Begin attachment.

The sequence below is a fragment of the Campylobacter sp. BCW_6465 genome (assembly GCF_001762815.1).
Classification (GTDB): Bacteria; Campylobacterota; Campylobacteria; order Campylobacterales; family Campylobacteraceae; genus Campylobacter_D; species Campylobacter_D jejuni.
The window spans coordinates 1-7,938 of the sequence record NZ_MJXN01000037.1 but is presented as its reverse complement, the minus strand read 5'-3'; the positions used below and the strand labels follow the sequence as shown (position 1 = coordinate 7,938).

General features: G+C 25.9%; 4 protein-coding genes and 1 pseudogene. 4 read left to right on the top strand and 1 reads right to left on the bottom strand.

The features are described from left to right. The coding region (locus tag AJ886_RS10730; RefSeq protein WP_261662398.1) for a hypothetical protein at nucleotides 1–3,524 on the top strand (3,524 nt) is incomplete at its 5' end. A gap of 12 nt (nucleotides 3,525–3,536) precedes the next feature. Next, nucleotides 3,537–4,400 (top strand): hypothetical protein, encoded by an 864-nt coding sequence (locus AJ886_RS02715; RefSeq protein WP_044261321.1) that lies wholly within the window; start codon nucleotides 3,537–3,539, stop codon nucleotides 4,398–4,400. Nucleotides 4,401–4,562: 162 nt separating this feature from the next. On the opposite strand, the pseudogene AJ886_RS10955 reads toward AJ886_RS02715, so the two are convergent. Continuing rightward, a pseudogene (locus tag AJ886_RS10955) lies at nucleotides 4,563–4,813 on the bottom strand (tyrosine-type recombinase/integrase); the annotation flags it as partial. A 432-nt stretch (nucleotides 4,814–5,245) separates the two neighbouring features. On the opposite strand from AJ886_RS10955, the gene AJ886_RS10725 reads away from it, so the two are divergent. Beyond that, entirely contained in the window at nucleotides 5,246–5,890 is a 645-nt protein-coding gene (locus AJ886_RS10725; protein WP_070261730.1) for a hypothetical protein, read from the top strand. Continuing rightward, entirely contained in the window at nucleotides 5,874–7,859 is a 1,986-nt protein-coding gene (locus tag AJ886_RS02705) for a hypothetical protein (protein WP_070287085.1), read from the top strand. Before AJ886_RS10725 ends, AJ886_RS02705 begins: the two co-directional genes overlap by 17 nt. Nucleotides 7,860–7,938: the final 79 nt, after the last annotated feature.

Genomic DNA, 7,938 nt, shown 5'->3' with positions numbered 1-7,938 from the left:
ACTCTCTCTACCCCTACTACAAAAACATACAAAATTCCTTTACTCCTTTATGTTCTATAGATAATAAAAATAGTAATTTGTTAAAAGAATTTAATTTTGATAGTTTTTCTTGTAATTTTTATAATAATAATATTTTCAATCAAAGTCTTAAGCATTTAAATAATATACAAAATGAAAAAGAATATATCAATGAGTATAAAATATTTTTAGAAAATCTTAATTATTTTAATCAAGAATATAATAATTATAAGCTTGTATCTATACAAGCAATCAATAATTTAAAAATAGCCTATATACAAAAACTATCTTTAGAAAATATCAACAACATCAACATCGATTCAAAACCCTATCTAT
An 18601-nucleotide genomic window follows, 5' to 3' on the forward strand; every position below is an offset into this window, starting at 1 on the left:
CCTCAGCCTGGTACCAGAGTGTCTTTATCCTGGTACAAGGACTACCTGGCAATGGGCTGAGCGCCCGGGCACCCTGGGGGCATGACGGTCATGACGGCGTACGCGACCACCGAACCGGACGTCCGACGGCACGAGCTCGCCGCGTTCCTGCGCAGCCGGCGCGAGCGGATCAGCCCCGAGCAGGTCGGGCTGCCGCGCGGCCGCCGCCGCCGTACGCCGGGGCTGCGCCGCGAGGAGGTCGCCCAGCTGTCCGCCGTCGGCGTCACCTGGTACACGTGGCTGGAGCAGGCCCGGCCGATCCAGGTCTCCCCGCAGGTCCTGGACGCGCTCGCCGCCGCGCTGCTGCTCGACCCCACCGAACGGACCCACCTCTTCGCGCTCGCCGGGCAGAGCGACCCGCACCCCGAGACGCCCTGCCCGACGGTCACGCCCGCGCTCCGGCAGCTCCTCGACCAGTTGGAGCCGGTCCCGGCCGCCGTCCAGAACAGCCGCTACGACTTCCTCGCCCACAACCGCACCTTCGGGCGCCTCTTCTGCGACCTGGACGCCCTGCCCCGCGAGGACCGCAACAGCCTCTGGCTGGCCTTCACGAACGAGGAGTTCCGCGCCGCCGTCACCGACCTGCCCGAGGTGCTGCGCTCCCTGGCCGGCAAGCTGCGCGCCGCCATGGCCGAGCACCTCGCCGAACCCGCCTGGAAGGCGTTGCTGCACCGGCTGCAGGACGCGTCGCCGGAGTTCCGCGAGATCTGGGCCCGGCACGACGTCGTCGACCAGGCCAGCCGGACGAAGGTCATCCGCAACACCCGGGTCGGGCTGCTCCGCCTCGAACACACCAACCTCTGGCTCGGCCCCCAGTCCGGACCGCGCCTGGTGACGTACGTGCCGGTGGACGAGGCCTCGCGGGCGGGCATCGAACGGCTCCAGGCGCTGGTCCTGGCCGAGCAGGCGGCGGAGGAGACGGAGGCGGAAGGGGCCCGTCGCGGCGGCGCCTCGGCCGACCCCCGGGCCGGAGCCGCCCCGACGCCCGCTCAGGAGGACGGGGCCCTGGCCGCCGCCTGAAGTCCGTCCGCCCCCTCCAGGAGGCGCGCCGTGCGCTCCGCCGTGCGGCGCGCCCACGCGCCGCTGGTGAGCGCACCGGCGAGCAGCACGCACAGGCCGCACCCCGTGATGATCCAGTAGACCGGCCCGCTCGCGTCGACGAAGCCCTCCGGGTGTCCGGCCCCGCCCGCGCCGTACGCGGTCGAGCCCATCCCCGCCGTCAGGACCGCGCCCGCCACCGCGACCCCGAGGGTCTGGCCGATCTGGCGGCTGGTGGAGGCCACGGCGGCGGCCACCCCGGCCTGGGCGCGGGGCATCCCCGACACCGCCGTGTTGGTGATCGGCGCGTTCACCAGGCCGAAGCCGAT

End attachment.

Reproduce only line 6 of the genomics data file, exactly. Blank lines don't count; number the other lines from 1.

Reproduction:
Genomic DNA, 7,938 nt, shown 5'->3' with positions numbered 1-7,938 from the left: